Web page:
Contribution of metabolic syndrome components to cognition in older individuals.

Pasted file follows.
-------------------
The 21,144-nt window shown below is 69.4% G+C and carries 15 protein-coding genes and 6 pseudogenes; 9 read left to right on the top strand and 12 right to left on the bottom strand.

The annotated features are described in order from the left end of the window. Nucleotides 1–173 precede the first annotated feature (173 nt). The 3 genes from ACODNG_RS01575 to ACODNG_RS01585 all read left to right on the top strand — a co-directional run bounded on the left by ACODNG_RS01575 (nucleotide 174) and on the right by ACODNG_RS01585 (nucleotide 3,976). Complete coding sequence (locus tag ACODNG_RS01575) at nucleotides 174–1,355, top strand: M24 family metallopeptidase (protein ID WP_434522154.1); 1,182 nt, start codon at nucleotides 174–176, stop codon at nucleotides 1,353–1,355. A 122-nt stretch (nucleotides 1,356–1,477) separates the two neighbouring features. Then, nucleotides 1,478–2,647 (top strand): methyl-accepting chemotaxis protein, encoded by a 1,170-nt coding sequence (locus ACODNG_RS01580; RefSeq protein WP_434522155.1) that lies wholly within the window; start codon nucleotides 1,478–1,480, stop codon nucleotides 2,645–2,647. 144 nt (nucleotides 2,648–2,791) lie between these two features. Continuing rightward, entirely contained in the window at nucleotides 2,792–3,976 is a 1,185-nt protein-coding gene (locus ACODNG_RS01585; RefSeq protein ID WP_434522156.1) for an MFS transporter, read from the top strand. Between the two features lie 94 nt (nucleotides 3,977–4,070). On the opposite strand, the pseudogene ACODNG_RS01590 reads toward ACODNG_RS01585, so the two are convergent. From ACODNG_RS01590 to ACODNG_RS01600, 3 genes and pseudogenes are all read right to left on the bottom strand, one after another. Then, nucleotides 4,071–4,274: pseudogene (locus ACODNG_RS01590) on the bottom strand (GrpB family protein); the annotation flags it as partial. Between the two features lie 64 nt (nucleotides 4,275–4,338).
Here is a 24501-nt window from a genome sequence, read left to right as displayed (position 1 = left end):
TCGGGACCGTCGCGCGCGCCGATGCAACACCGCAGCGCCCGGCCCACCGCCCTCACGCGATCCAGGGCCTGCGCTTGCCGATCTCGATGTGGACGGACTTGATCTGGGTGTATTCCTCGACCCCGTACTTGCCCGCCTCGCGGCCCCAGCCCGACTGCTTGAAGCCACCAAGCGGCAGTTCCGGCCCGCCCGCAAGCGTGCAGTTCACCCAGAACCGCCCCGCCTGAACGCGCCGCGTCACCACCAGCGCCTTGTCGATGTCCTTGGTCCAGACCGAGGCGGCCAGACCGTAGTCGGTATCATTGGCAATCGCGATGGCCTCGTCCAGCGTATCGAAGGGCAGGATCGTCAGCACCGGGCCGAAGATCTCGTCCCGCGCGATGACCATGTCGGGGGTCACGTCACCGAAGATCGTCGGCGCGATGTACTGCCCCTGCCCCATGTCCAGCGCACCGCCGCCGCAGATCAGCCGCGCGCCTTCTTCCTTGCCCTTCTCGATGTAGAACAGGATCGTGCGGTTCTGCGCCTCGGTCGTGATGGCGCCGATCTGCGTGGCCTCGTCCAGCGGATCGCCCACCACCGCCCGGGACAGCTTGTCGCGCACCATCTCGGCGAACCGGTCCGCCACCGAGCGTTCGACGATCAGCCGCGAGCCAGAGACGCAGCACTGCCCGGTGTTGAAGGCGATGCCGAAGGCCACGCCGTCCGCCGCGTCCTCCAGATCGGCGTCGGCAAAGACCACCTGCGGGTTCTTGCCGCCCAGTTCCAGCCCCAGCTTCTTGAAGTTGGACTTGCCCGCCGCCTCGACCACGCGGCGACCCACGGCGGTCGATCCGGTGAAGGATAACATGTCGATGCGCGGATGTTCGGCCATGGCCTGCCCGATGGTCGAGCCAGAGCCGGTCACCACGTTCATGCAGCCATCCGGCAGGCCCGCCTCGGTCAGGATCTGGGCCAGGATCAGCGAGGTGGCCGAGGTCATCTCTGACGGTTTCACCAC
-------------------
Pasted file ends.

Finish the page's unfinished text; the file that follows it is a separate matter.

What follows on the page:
ABSTRACT. Objective: Recent evidence suggests that the metabolic syndrome and inflammation affect cognitive decline in old age and that they reinforce each other. However, it is not known what the roles of the individual components of the metabolic syndrome on cognition are. Research design and methods: The sample consisted of 1,183 participants in the Longitudinal Aging Study Amsterdam who were aged 65-88 years. Metabolic syndrome (U.S. National Cholesterol Education Program definition) and its individual components and the inflammatory markers C-reactive protein (CRP) and 1-antichymotrypsin (ACT) were assessed. Cognitive assessments included general cognition (Mini-Mental State Examination), memory (verbal learning test), fluid intelligence (Raven\'s Matrices), and information processing speed (coding task). Results: Of the sample, 36.3% had metabolic syndrome. Metabolic syndrome was significantly associated with all cognitive measures (P < 0.05). Of the individual components, hyperglycemia was most strongly and significantly associated with cognitive function (multivariate adjusted models; B values, indicating differences in scores between both groups, ranging from -0.38 to -1.21). There was a significant interaction between metabolic syndrome and inflammation on cognition (P < 0.01–0.09). Metabolic syndrome was negatively associated with cognition in subjects with high inflammation (highest tertile for both CRP and ACT; B values ranging from -0.86 to -1.94, P < 0.05), whereas an association was absent in subjects with low inflammation (B values ranging from -0.10 to -0.70). Conclusions: Subjects with metabolic syndrome showed poorer cognitive performance than subjects without metabolic syndrome, especially those with high levels of inflammation. Hyperglycemia was the main contributor of the association of metabolic syndrome with cognition.